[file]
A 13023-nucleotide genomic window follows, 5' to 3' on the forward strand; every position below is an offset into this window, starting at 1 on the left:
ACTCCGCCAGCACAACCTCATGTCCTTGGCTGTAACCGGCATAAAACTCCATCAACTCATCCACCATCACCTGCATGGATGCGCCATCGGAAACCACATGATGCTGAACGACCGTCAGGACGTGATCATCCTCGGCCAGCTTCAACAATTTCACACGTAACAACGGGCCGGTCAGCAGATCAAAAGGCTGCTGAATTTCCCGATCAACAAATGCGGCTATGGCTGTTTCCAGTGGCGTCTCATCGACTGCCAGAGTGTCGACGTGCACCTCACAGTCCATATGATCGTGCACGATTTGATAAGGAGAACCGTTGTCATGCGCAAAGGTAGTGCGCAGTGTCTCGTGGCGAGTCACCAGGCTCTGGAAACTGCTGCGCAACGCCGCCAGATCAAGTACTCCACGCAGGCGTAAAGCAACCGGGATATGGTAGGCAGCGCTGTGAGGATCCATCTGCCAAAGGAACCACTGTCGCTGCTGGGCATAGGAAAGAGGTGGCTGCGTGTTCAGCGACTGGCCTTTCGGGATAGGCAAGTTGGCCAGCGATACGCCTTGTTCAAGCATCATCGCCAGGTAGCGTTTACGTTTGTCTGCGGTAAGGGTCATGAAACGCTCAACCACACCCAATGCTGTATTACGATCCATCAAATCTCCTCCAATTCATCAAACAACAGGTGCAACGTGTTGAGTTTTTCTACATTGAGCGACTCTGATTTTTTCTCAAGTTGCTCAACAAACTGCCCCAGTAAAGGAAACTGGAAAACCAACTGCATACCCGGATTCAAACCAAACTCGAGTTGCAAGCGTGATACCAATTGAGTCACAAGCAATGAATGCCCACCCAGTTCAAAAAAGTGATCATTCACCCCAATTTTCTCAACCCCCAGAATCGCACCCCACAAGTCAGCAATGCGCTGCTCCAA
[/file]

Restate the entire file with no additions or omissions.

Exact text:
A 13023-nucleotide genomic window follows, 5' to 3' on the forward strand; every position below is an offset into this window, starting at 1 on the left:
ACTCCGCCAGCACAACCTCATGTCCTTGGCTGTAACCGGCATAAAACTCCATCAACTCATCCACCATCACCTGCATGGATGCGCCATCGGAAACCACATGATGCTGAACGACCGTCAGGACGTGATCATCCTCGGCCAGCTTCAACAATTTCACACGTAACAACGGGCCGGTCAGCAGATCAAAAGGCTGCTGAATTTCCCGATCAACAAATGCGGCTATGGCTGTTTCCAGTGGCGTCTCATCGACTGCCAGAGTGTCGACGTGCACCTCACAGTCCATATGATCGTGCACGATTTGATAAGGAGAACCGTTGTCATGCGCAAAGGTAGTGCGCAGTGTCTCGTGGCGAGTCACCAGGCTCTGGAAACTGCTGCGCAACGCCGCCAGATCAAGTACTCCACGCAGGCGTAAAGCAACCGGGATATGGTAGGCAGCGCTGTGAGGATCCATCTGCCAAAGGAACCACTGTCGCTGCTGGGCATAGGAAAGAGGTGGCTGCGTGTTCAGCGACTGGCCTTTCGGGATAGGCAAGTTGGCCAGCGATACGCCTTGTTCAAGCATCATCGCCAGGTAGCGTTTACGTTTGTCTGCGGTAAGGGTCATGAAACGCTCAACCACACCCAATGCTGTATTACGATCCATCAAATCTCCTCCAATTCATCAAACAACAGGTGCAACGTGTTGAGTTTTTCTACATTGAGCGACTCTGATTTTTTCTCAAGTTGCTCAACAAACTGCCCCAGTAAAGGAAACTGGAAAACCAACTGCATACCCGGATTCAAACCAAACTCGAGTTGCAAGCGTGATACCAATTGAGTCACAAGCAATGAATGCCCACCCAGTTCAAAAAAGTGATCATTCACCCCAATTTTCTCAACCCCCAGAATCGCACCCCACAAGTCAGCAATGCGCTGCTCCAA